Asean has responsibility to protect the Rohingya from genocide
By Casey Karr & Naomi Kikoler
August 25, 2014
Members of the Association of Southeast Asian Nations (Asean) have a serious problem in their backyard. Every day in Myanmar approximately 1 million Rohingya Muslims are denied their most basic human rights and face a risk of crimes against humanity and ethnic cleansing.
Myanmar is not just a member of the regional body, but heads Asean as its 2014 chair. The treatment of the Rohingya is a test of the degree to which Asean member states take seriously their commitment to regional cooperation on protecting human rights and their global pledge to the Responsibility to Protect (R2P), a pact to protect populations from mass atrocity crimes.
So far, Asean states and the broader international community are failing in this commitment. For decades they have turned a blind eye to the persecution of the Rohingya, one of the world’s most vulnerable minorities. Rohingyas are denied by the government the right to citizenship, restricted from having more than two children, and many are forced to live in segregated, squalid ghettos that they can only leave with permission from authorities. Rohingyas have repeatedly been attacked and killed on the basis of their identity, receiving little to no physical protection from security forces.
Formerly the perennial international pariah, the Myanmar government has received praise for new political and economic reforms. Yet it has utterly failed to protect the Rohingya, for whom conditions have only worsened since the government began its transition to democracy in 2012.
Increasing hate speech by political, cultural and religious figures has served to dehumanise the Rohingya in the eyes of Myanmar’s public by demonising them as unwanted “Bengali” foreigners.
Despite government assurances that it would allow ethnic self-identification in the first national census conducted since 1983, just days before data collection began the government announced that “Rohingya” would not be recognised.
The widespread culture of impunity for state and non-state actors who perpetrate or incite attacks against Rohingyas fuels a growing cycle of anti-Muslim violence within the country.
Meanwhile, neighboring states have made it abundantly clear that they will not open their borders nor offer protection to Rohingyas attempting desperately to flee persecution. Anti-Rohingya sentiment is not confined to Myanmar’s borders. On July 10 Bangladesh announced that it would cease recognising marriages involving Rohingyas.
The world has seen this before. The Holocaust and Rwandan genocide have shown us what happens when a minority population is systematically dehumanised, deprived of their rights, forced to live in segregation, and denied asylum elsewhere.
In the wake of the atrocities perpetrated against the Jews and Tutsis, the world vowed to prevent these crimes from being repeated. Yet today in Myanmar, the Rohingya face institutionalised persecution.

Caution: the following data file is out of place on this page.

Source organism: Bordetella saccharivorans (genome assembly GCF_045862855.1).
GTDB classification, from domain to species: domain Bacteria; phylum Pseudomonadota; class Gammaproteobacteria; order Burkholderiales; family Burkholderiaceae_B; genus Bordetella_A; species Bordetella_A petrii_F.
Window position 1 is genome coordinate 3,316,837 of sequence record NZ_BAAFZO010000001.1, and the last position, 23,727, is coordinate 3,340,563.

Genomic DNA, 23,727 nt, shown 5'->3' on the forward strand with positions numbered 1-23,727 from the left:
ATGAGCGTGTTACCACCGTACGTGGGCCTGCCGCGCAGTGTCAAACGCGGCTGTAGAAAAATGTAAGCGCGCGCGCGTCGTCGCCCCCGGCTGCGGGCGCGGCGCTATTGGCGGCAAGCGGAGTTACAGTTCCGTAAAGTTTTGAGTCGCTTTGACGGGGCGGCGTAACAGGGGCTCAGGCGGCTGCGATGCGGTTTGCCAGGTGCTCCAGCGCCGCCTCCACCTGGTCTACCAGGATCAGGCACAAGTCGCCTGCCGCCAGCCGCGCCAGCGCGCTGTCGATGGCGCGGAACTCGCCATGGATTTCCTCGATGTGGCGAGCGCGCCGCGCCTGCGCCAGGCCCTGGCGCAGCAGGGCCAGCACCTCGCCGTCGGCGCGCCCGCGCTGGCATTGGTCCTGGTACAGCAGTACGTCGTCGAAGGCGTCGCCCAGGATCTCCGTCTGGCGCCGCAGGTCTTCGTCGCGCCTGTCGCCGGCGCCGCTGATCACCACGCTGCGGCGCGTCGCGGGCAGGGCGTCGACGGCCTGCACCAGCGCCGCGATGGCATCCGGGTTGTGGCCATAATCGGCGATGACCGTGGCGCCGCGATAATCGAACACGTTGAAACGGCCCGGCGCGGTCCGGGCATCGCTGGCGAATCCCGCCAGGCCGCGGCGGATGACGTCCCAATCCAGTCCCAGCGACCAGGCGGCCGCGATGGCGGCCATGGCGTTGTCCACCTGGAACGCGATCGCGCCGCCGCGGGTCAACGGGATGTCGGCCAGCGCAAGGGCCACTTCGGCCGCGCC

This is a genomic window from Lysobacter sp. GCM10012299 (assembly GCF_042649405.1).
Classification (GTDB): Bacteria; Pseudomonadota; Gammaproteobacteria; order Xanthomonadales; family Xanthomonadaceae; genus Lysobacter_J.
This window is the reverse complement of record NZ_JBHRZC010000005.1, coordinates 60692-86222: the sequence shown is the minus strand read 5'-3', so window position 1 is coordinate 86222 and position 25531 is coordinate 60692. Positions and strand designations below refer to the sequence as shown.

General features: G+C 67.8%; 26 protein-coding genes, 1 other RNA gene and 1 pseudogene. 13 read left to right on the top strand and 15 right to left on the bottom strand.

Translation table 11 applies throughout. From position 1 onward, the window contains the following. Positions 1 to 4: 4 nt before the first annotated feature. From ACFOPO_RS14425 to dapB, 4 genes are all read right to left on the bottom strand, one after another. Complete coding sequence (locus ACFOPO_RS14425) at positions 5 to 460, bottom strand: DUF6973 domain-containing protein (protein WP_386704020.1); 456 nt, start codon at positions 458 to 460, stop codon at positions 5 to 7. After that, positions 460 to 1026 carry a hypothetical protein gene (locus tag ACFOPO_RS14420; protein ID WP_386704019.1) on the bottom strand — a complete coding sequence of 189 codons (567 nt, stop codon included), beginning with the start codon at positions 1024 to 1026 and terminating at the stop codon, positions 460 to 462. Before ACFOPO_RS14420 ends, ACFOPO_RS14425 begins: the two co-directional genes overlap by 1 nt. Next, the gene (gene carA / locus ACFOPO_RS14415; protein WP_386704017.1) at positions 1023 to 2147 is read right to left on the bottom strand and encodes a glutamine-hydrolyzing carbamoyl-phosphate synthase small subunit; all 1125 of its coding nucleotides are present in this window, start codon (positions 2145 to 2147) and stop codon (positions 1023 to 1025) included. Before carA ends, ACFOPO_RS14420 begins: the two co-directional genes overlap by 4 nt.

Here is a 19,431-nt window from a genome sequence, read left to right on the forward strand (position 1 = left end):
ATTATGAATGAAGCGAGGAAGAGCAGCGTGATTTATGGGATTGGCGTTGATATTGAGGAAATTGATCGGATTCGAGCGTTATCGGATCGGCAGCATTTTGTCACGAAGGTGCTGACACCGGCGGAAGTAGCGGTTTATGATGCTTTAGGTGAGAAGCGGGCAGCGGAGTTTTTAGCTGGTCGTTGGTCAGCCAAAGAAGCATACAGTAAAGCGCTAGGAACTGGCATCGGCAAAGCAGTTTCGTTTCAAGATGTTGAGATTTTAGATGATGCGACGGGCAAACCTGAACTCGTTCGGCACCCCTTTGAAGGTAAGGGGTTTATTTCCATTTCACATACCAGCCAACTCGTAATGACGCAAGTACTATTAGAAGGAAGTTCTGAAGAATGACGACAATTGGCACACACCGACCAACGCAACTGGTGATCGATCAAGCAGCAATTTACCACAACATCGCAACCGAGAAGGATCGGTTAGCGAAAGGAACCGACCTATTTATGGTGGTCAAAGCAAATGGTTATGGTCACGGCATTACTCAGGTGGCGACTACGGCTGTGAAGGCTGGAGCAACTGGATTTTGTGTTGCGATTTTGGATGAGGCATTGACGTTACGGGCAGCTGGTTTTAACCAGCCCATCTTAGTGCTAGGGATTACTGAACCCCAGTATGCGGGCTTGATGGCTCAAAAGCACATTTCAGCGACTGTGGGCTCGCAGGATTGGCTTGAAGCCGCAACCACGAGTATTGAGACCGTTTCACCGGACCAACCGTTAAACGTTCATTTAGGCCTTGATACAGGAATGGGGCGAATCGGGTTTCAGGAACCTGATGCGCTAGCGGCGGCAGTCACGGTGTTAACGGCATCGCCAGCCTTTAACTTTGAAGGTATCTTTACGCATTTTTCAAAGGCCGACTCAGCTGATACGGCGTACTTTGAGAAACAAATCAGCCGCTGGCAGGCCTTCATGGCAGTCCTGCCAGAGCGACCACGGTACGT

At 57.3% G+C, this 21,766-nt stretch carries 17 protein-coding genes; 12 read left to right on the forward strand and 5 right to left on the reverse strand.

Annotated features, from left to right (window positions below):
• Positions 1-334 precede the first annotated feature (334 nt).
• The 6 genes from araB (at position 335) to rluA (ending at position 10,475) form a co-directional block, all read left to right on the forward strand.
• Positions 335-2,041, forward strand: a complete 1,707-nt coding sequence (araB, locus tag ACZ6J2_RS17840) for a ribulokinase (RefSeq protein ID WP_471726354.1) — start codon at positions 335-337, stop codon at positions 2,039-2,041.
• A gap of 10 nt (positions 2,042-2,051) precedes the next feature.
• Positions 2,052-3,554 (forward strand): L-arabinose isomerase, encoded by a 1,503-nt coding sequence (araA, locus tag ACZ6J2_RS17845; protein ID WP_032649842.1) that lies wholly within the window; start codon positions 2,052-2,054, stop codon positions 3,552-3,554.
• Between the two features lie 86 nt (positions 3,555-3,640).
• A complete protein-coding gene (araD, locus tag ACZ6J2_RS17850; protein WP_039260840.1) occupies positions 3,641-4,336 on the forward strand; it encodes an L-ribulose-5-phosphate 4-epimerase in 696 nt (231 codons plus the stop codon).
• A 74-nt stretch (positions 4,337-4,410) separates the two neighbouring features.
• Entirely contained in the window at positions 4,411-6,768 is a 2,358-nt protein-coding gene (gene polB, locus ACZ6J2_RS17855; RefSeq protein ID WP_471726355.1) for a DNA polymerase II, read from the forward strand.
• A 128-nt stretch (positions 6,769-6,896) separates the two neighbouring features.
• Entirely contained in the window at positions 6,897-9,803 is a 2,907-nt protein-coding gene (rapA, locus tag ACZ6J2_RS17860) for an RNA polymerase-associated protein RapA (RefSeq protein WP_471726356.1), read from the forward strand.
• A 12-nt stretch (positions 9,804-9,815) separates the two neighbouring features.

With little international attention and a failure to hold the Myanmar government accountable for the safety and protection of the Rohingya, their plight is all the more dire.
Faced with unfolding crimes against humanity on their doorstep, will Asean states continue to shirk their responsibility? Myanmar seems to expect this. At this year’s first Asean Foreign Ministers Meeting on Jan. 16, only days after another round of anti-Rohingya violence in Rakhine state left over 40 men, women and children dead, Myanmar rejected the inclusion of talks on “the Bengali issue”, arguing that it was an “internal affair”.
A global commitment to the Responsibility to Protect, born out of the resolve of “never again”, means that atrocities are not internal affairs. Every government, including all Asean member states, affirmed this in 2005 when they endorsed the Responsibility to Protect at the UN World Summit.
They committed to safeguard all populations, irrespective of their religion, ethnicity or citizenship, from crimes against humanity, genocide, ethnic cleansing and war crimes. Asean’s own Charter obliges its members “to promote and protect human rights and fundamental freedoms”.
To continue to stand by as the Rohingya suffer is to fail these obligations and condemn the Rohingya to a future of persecution.
Myanmar has demonstrated its unwillingness to protect them.Asean members must uphold their responsibility to protect and urge Myanmar’s government to take immediate action to halt the tide of hate speech, provide physical protection to vulnerable Rohingya communities, hold accountable all who incite or perpetrate crimes, and take concrete steps to foster a more inclusive society, foremost by granting Rohingya equal access to citizenship.
With atrocities unfolding, Asean members should provide a safe haven within their borders to Rohingyas seeking refuge.
Myanmar is currently the face of Asean. What happens within its borders is a reflection on the body as a whole and the international human rights standards to which it holds itself accountable.
With Rohingyas facing the risk of crimes against humanity and ethnic cleansing, it is simply unacceptable for Asean states to appeal to regional preferences for “non-interference” as a justification for silence and indifference.
Yet today in Myanmar, the Rohingya face institutionalised persecution.
Casey Karr is research analyst and Naomi Kikoler is director of policy and advocacy at the Global Centre for the Responsibility to Protect, New York.